The mechanism that we describe is based on a complex interplay of interaction and influence processes among a large number of autonomous individuals. The outcomes of such complex interaction systems are difficult to assess by mere verbal reasoning. We therefore develop an agent-based computational model that enables us to rigorously assess the logical consistency of our theoretical argument. Systematic computational experimentation with our model suggests that spatial clustering of goal directed interactions can indeed account for regional variation in status values.



March 5, 2013

Tamás Keller (TÁRKI, Social Research Institute)



March 12, 2013

Elias Carroni (University of Namur): Eliciting Local Network Externalities through Price Discrimination

Co-author(s): Simone Righi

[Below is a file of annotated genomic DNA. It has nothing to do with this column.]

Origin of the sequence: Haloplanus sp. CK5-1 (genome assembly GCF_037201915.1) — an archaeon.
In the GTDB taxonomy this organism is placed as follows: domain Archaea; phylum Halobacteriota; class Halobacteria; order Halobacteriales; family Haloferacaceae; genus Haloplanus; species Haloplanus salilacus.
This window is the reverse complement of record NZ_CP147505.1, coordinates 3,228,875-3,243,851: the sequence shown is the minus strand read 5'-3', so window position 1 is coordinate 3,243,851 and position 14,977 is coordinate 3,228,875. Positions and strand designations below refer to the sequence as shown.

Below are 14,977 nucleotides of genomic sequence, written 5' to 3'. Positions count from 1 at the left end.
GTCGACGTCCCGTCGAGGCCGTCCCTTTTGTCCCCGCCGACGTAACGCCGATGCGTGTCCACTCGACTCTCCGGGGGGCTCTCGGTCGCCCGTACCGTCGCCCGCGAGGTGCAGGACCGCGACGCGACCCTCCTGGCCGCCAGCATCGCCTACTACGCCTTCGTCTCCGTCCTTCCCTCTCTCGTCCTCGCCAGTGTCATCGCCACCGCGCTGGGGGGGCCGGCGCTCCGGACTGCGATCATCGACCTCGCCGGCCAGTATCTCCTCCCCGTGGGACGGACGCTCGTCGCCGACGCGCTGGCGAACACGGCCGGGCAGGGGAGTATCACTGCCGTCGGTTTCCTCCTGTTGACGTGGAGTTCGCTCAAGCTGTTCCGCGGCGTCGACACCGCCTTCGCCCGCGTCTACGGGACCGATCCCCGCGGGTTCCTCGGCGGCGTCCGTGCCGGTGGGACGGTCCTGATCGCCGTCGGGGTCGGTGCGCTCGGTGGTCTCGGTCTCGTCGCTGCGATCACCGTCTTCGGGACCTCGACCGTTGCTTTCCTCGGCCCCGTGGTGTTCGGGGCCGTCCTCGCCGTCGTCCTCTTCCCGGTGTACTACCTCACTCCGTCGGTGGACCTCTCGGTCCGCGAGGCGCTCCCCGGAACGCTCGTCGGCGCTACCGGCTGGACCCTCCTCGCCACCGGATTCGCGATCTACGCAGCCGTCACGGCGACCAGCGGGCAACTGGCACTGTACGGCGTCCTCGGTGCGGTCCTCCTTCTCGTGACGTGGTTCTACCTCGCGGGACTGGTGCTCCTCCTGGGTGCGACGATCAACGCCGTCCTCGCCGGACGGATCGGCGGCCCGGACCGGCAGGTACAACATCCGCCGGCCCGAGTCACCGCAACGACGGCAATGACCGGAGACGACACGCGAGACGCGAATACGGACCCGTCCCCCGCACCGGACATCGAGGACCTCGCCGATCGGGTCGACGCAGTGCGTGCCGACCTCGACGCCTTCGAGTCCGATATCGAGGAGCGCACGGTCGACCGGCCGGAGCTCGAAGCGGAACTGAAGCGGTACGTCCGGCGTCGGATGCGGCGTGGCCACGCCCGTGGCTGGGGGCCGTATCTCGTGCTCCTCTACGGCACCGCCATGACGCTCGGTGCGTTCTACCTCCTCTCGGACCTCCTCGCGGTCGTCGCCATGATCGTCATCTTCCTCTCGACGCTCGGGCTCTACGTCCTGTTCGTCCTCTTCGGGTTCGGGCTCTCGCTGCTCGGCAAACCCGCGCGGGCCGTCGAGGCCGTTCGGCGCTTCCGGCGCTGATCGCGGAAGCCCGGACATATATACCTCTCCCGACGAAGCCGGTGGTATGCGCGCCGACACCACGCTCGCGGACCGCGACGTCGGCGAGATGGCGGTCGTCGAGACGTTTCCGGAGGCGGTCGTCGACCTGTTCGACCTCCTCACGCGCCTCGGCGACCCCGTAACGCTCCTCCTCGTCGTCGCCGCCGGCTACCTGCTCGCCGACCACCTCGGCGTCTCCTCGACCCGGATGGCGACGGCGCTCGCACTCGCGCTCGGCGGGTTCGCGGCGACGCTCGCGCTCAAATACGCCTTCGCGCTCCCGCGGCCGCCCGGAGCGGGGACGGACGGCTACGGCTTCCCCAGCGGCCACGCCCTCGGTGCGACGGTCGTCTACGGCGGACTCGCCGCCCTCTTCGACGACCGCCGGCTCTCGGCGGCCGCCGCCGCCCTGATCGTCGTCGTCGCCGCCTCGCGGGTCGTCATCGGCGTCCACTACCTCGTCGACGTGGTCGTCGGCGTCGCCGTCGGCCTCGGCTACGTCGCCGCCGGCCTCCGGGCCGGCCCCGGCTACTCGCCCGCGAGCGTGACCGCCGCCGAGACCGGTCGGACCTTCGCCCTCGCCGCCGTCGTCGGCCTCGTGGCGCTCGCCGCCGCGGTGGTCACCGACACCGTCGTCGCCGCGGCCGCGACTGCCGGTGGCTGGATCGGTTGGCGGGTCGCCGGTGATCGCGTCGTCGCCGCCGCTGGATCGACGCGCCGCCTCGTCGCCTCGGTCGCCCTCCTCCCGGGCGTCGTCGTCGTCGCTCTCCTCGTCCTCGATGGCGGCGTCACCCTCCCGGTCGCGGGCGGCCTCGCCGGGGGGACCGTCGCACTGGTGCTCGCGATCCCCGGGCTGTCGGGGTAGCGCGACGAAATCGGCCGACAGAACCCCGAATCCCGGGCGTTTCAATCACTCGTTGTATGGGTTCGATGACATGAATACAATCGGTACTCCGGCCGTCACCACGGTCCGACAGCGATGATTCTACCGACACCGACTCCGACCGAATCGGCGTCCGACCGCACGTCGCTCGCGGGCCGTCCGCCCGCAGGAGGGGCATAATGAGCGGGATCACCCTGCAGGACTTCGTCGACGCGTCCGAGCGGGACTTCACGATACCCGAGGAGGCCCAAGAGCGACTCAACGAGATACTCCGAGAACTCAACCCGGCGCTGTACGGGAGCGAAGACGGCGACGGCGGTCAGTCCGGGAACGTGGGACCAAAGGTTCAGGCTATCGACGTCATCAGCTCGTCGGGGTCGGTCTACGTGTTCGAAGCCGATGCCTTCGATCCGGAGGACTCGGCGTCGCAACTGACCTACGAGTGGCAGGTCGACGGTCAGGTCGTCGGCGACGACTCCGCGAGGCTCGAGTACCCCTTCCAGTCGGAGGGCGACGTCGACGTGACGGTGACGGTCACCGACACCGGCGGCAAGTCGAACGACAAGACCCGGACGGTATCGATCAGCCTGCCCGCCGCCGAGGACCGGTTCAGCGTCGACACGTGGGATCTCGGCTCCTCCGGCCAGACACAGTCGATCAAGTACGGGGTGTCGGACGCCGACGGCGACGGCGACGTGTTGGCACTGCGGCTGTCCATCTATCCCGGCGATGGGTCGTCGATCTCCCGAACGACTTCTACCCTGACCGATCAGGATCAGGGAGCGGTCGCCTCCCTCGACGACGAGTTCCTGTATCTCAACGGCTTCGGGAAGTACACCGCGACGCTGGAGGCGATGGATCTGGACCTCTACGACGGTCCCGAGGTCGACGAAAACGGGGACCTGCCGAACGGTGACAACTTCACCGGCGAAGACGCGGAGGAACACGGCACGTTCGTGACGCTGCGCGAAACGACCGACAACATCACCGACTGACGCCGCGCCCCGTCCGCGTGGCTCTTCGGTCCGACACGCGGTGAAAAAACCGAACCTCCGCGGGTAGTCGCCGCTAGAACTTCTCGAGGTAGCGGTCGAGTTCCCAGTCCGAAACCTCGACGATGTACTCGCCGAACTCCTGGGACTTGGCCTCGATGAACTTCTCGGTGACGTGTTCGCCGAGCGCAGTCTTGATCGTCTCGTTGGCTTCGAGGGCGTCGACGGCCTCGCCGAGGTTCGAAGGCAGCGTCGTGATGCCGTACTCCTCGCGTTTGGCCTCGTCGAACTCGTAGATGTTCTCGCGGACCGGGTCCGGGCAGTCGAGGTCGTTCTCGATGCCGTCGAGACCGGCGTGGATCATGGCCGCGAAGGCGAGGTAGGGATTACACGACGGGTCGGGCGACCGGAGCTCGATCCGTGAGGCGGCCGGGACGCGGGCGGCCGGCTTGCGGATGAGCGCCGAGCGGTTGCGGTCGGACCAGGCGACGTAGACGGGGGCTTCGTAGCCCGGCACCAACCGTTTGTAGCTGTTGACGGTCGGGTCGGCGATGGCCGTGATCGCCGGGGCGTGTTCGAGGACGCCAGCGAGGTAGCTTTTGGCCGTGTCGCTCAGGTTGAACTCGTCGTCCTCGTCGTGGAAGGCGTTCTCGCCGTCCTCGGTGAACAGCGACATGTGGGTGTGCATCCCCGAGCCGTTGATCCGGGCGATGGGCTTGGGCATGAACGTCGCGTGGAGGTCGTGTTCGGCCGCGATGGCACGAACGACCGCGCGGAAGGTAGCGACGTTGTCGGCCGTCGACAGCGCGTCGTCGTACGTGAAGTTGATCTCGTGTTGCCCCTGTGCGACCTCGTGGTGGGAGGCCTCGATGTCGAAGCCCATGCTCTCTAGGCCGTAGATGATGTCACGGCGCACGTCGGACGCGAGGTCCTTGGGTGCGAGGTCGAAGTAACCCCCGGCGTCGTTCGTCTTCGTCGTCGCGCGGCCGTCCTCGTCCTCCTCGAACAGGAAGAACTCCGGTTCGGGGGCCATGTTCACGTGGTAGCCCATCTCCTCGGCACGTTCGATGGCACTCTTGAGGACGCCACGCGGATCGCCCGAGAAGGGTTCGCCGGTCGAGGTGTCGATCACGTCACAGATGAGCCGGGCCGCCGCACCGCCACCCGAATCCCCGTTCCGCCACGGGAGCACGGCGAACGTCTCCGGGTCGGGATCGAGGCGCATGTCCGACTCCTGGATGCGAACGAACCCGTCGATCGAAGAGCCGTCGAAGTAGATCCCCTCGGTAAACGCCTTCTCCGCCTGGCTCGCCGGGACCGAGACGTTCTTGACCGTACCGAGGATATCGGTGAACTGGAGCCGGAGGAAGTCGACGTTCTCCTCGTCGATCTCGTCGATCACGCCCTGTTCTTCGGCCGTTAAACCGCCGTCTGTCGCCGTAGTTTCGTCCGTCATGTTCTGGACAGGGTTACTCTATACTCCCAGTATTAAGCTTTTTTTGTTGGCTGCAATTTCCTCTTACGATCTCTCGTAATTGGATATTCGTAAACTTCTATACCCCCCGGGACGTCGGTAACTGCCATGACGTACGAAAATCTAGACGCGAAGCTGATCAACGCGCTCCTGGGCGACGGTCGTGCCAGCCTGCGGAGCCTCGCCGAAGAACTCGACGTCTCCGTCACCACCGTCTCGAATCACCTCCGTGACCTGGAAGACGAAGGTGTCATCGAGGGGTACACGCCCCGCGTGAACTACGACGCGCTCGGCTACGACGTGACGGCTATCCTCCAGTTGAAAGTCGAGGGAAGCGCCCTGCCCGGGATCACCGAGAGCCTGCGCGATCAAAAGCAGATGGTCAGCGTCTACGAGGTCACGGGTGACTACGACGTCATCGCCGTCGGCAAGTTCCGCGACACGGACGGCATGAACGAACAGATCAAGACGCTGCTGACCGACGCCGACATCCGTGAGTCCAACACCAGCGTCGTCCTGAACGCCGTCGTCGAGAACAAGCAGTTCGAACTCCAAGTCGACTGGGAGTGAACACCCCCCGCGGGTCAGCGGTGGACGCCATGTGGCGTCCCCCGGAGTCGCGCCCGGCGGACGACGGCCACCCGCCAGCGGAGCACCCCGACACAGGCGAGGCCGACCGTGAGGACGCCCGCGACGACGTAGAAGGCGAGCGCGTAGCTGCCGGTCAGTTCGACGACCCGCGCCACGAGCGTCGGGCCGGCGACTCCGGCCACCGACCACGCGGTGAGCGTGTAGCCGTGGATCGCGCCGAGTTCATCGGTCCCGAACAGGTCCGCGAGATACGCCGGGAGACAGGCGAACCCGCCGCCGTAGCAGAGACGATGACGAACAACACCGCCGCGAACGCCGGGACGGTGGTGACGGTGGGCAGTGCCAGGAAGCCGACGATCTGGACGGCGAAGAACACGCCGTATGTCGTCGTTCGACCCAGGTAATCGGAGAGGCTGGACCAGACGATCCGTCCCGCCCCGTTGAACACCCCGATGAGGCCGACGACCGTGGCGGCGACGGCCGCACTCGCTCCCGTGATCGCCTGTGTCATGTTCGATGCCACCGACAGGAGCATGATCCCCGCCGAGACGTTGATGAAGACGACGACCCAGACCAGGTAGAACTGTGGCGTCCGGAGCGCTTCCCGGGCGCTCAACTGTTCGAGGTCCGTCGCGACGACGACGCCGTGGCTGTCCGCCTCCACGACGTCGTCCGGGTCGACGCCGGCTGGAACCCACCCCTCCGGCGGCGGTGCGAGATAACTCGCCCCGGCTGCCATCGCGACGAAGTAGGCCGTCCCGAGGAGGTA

Nowadays, consumers' preferences are more and more sophisticated and it is difficult for producers of new goods to efficiently capture their consumers' idiosyncratic willingness to pay. However, it is recognized that consumers are embedded in structured social interactions. Exploiting the networked structure of society, producers may find it profitable to offer discounted prices to those consumers who convince other people to buy. In presence of search costs and heterogeneous willingness to pay, these network-activation based reward programs may serve to expand the client base, through the local flow of information between informed and uninformed consumers. In this paper, we propose a simple model to analyze the incentives for a monopolist to propose such program. We observe the emergence of a trade-off between the size of the customer base reached and the price charged to uninformed consumers. The balance in this trade-off is driven by the degree distribution in the consumers' social network.Fixing a network density, the lower the average degree (i.e. the more positively skewed the degree distribution), the more profitable is to run the program.